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Comment Re:Advertising ROI (Score 1) 158

You think that companies are naively throwing money at advertising because they don't know any better.

I think companies are throwing money at advertising because they are using advertising revenues to construct their business models. So the more they collectively spend, the higher advertising prices go, and the better their business models look.

Comment Re:Advertising Bubble (Score 1) 158

Step back and look at the wider picture though. What sets the price of X? Why is it, say, $1 to get 1 more customer and not 1c? If all the advertisers were companies that built fridges, then the value of X would settle at a price at or below the profit on every fridge they sell. If they go any higher they will be paying people to buy fridges which is not sustainable. However, if the advertisers are companies that are trying to acquire users so that they can make money from advertising, then each time they spend some more of their investor's funds on advertising, their revenue projections, which are the other side of X, go up. This makes their business plan look more viable and draws more investor money into the market. If these companies come to dominate the market, then you essentially have a ponzi scheme developing.

The only guard against this should be fiscal prudence by VCs and investors, but interest rates are zero the stock market is so awash with money it doesn't matter if this is all unsustainable as long as you exit through an IPO/sale before the music stops. In fact, it is an ingenious way to make obscene profits in an otherwise moribund economy.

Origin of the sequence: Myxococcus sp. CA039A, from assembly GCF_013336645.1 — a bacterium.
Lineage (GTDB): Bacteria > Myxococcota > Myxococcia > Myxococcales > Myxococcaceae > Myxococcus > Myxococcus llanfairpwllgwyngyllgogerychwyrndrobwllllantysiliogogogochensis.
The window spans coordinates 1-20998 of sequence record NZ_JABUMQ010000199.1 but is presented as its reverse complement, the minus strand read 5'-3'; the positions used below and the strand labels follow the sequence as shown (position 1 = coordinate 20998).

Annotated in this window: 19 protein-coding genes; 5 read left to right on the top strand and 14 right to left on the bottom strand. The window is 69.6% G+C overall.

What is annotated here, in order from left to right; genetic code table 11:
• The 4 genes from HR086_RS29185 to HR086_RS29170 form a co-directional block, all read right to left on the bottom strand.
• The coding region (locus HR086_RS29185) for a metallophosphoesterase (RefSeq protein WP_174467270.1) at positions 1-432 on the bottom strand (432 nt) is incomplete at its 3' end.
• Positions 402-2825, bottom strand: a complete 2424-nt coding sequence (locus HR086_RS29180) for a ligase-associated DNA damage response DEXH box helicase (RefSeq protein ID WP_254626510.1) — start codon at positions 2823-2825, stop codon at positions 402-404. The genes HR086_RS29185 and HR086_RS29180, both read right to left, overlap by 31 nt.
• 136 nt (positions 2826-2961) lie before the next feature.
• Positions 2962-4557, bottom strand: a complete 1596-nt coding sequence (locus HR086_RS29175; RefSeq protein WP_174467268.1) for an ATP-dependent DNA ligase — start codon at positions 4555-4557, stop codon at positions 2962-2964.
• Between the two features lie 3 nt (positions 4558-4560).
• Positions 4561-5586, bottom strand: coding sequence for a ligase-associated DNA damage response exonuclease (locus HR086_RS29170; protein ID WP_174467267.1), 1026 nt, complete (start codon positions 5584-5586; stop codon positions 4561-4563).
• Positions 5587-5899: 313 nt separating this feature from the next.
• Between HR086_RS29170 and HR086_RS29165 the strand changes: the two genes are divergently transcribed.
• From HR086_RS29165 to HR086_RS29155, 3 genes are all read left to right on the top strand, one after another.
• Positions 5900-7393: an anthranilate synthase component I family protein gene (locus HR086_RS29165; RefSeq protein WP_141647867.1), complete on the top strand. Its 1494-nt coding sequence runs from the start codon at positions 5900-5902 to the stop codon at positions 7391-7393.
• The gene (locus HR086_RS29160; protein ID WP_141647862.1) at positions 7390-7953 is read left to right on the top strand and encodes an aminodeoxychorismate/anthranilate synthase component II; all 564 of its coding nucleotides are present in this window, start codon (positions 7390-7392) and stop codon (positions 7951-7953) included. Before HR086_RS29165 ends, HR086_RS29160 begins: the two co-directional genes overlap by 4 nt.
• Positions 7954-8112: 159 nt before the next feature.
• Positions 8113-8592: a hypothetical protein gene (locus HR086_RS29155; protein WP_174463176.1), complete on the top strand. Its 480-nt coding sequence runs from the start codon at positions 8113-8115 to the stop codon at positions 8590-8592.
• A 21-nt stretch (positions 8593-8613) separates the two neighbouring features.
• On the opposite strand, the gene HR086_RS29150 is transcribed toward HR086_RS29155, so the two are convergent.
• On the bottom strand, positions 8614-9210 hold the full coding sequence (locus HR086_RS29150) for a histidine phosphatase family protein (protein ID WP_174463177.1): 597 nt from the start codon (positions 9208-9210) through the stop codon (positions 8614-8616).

Comment Advertising Bubble (Score 5, Insightful) 158

I think the whole advertising situation will get better once the tech bubble bursts. Just look at many of the tech companies now - they are giant advertising platforms, but spend most of their revenues and investor money on user acquisition through advertising. This is like a giant ponzi scheme really.

Google worked, and will probably keep working for some time now, because one of the main use cases for search is to find stuff you want to buy. When you go to the site and start searching for a particular product, it isn't a big deal (and sometimes is useful) when ads come up for that product or equivalents you might not have heard off. The advertising has actual value in informing you about what is available. Other sites, such as Facebook, might have more information on me, but I go there to look at pictures of my friend's dogs and kids, not when I want to find something to buy. For that reason I find their ads incredibly annoying, and despite Zuckerberg going on about how they make them relevant, he would only be true if I was some kind of consumption machine that wonders around the internet like a virtual godzilla eating up every product that is shoved in my face.

My prediction is that eventually the industry will fall apart as companies realise the ponzi nature of current advertising prices, and that much of this expenditure is not converting in to sales. In that regard, the better tracking/conversion tools that the internet allows may be the industries own downfall.

Comment What's the benefit? (Score 1) 140